BMW has got some big plans in the pipeline if a report by Autocar is to be believed. Rumor has it that the automaker has plans to power their vehicles by primarily electric motors in the future. The plan will start with the reinvented 3-series, which launches in 2022, which means that the upcoming X7 won't be a part of the initial move. The system will be scaleable however, which means that it should be usable throughout the BMW lineup.
The motivation for this change is mostly the ever stricter EU fuel economy and emissions regulations. By the year 2021 automakers are to have a fleet average CO2 output of 95g/km, with a range between 85g/km and 11-g/km for the various brands. That is a lofty goal that will require some major changes to achieve.
In order to pull off this radical shift, BMW engineers have had to rethink their cars from the ground up. This starts with the weight of their cars. Future bodies and under-structures will make use of lightweight materials like carbon fiber, aluminum, and high-strength steels.
The electric motor will primarily power the front wheels of each vehicle. At speeds above 50mph, the engine will be on hand to assist the vehicle. Generally, the engine will work mostly as a generator though. The engine will only be driving the front wheels of the car about 10 percent of the time according to one BMW engineer.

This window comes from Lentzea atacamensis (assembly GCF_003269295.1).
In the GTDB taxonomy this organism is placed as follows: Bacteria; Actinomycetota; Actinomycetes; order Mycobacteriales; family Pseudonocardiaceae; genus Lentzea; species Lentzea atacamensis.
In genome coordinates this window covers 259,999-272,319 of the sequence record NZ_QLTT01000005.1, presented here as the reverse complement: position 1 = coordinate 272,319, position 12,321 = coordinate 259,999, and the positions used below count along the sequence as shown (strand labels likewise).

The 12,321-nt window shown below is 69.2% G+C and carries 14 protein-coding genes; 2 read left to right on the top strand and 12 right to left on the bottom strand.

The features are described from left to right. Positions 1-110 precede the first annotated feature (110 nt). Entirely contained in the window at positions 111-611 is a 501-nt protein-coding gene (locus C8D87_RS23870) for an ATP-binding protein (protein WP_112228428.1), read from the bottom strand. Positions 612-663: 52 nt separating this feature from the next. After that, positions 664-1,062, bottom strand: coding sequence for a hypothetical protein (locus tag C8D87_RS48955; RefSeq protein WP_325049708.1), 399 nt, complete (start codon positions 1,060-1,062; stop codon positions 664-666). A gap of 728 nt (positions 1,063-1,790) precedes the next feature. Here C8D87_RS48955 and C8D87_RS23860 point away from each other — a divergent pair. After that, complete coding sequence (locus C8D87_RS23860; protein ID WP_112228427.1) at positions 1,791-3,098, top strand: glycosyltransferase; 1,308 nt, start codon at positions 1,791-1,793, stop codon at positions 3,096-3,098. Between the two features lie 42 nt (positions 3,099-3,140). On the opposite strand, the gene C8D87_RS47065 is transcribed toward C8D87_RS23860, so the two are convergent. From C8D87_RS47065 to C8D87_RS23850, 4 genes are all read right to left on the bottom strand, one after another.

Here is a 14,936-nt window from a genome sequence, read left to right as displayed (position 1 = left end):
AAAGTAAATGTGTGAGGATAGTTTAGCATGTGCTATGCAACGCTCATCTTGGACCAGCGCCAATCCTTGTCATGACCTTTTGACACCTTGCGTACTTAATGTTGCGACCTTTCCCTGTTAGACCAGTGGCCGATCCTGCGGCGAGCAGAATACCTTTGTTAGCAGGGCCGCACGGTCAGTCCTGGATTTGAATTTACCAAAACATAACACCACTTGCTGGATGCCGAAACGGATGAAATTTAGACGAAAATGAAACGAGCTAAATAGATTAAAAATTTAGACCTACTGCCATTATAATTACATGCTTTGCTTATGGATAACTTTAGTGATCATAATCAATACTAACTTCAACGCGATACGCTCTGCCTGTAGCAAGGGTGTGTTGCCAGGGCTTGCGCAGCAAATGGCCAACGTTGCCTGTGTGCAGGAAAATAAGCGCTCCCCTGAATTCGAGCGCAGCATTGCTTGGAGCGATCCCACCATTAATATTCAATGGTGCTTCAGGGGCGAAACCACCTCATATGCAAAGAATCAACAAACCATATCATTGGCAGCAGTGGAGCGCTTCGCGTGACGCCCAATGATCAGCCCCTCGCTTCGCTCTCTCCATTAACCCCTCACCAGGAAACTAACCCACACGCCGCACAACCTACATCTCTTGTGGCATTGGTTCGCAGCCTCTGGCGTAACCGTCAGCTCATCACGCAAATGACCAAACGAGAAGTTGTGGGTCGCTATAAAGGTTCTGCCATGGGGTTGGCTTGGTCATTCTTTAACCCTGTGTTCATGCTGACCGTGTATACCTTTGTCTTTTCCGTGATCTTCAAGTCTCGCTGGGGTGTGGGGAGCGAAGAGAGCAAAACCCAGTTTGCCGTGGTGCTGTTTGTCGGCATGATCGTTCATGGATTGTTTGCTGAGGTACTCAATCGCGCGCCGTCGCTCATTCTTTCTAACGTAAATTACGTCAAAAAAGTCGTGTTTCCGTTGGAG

The BMW X7 will begin production in Spartanburg in 2017 for a 2018 launch. This system won't make it into the first iteration of the X7, but by the time the X7 is due for its first redesign sometime around the year 2022, we could be seeing an X7 that only comes as a EV. Indeed, it is with BMW's larger models that there will be the most need for increasing fuel efficiency in order to meet new EU regulations.
There will likely be a X7 hybrid for the X7's 2018 launch, and fuel efficiency will already be a priority in that design. It should give us some very interesting signals about what to expect in the mid-term future when it comes to future X7 models and the BMW lineup generally.